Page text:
4 Quentin Tarantino and Samuel L. Jackson

Quentin Tarantino and Samuel L. Jackson in The Hateful Eight

Samuel L. Jackson has appeared in over 150 films in every conceivable genre, and in that time, he's gotten to work with some extraordinary talents, including Spike Lee, Steven Spielberg, and Martin Scorsese. It must be said, though, that his most fruitful partnership is with director Quentin Tarantino. The two have made seven films together, starting with True Romance (1993), a film Tarantino wrote but did not direct.

Jackson stepped out of the shadows and into the spotlight in Tarantino's Pulp Fiction (1994), where he played hitman Jules Winnfield, a shockingly secular professional badass who likes to quote scripture one minute and shoot people the next. Tarantino wrote the part with Jackson in mind, although a lackluster audition nearly cost him the role. Pulp Fiction resulted in Jackson's first and only Oscar nomination in his storied acting career. Pulp Fiction became the first independent film to gross over $100 million dollars and remains a critical darling.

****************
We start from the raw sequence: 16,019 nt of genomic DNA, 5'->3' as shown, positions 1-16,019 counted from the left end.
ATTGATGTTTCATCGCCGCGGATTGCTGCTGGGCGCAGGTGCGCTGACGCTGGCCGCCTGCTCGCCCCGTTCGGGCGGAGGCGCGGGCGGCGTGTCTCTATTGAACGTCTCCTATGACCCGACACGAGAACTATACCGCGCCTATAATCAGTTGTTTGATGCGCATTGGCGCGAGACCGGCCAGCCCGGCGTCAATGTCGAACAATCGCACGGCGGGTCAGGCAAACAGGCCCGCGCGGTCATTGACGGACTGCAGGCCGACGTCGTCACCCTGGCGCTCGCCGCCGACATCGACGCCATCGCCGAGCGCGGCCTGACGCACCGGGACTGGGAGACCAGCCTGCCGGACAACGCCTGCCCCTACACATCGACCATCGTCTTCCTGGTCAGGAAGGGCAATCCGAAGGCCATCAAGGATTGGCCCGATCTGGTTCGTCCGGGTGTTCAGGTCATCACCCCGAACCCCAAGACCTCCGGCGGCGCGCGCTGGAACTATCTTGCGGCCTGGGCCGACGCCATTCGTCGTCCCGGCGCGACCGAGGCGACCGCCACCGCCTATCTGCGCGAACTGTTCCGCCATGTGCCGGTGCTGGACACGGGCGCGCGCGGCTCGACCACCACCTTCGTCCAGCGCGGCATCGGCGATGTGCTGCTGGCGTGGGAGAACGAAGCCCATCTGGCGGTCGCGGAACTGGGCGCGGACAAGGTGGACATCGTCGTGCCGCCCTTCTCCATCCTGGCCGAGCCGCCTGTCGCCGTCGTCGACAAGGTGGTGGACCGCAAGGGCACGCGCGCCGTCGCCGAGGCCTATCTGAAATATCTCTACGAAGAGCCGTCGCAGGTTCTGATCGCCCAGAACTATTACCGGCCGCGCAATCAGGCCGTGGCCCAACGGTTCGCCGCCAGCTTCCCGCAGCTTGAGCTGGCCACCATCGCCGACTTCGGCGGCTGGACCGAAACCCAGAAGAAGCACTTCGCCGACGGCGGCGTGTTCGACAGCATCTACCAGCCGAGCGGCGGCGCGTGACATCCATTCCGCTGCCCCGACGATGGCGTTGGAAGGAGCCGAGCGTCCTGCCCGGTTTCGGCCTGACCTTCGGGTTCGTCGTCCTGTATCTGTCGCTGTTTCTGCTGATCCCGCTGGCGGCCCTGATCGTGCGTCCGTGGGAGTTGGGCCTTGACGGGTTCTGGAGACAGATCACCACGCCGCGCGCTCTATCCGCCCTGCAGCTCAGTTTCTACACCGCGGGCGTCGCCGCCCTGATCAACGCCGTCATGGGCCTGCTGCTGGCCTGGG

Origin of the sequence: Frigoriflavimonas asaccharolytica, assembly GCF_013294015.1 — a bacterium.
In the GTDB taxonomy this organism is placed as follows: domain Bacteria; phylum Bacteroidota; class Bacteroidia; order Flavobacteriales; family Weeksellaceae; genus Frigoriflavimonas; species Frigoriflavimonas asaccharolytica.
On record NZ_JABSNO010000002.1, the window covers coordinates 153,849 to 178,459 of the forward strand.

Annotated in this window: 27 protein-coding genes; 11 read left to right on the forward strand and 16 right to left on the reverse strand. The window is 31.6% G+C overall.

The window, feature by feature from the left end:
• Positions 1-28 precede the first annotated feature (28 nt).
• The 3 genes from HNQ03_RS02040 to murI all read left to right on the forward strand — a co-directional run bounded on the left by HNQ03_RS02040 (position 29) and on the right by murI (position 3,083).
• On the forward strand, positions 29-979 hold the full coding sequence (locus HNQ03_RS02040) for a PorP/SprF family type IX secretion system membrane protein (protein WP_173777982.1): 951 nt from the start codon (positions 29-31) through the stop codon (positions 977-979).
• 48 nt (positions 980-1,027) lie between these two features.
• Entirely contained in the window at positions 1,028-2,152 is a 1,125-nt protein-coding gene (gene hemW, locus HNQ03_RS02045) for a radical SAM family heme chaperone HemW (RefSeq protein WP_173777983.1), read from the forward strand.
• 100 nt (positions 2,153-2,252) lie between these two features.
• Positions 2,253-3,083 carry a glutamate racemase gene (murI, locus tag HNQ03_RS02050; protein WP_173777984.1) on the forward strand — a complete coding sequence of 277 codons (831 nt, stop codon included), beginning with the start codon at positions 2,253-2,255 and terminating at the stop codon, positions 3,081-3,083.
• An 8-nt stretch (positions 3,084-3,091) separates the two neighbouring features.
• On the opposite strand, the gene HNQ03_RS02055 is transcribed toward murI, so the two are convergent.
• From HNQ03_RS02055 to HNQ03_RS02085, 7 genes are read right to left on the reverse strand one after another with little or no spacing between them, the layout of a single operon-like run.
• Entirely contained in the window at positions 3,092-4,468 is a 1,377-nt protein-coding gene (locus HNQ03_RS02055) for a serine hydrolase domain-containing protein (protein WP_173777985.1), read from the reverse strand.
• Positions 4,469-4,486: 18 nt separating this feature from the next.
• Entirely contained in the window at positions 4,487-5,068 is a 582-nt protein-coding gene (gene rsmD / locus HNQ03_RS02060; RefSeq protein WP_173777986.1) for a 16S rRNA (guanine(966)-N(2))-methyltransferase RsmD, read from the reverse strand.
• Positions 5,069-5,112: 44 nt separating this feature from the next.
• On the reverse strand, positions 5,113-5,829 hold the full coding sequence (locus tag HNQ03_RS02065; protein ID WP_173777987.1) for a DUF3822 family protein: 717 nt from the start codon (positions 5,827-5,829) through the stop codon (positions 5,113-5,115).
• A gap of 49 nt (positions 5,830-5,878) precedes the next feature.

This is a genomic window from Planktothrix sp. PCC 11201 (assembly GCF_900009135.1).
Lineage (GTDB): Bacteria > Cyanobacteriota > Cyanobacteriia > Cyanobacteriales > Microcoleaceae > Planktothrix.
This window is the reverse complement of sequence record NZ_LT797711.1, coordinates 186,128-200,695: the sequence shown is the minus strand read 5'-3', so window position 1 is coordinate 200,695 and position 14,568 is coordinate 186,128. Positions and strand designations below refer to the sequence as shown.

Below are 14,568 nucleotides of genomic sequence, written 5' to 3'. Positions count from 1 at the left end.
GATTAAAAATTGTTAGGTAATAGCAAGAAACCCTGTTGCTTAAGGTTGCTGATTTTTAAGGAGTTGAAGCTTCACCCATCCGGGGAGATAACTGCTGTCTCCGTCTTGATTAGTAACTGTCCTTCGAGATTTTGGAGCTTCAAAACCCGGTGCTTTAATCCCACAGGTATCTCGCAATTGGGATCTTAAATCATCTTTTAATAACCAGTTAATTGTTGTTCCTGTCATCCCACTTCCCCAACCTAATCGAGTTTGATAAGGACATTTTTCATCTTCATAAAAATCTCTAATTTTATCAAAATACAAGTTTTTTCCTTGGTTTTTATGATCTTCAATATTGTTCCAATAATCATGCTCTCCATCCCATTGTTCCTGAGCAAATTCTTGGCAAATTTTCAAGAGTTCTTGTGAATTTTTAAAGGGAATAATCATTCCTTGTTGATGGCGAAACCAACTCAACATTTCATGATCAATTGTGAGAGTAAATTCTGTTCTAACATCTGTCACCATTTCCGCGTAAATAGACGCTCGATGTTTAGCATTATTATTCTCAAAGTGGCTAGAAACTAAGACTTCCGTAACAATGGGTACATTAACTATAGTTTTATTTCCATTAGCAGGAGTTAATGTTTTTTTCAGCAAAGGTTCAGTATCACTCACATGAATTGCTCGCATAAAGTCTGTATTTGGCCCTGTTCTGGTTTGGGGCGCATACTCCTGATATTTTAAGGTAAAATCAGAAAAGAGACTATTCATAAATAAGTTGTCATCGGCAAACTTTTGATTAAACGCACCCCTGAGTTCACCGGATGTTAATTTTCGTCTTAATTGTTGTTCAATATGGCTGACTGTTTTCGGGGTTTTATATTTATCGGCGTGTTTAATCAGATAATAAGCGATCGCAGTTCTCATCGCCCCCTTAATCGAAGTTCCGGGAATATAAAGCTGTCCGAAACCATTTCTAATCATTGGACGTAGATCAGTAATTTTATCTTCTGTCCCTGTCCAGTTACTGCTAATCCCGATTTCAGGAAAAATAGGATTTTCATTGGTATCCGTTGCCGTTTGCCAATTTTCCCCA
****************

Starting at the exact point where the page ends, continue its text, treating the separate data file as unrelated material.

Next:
Jackson went on to appear in Jackie Brown (1997), Kill Bill (2003), Inglourious Basterds (2009), Django Unchained (2012) and The Hateful Eight (2015). Tarantino supposedly will only make two more films before calling it a career, so it seems a safe bet that Jackson will appear in at least one more film with his favorite director.

3 The Coen Brothers and Frances McDormand

Frances McDormand and George Clooney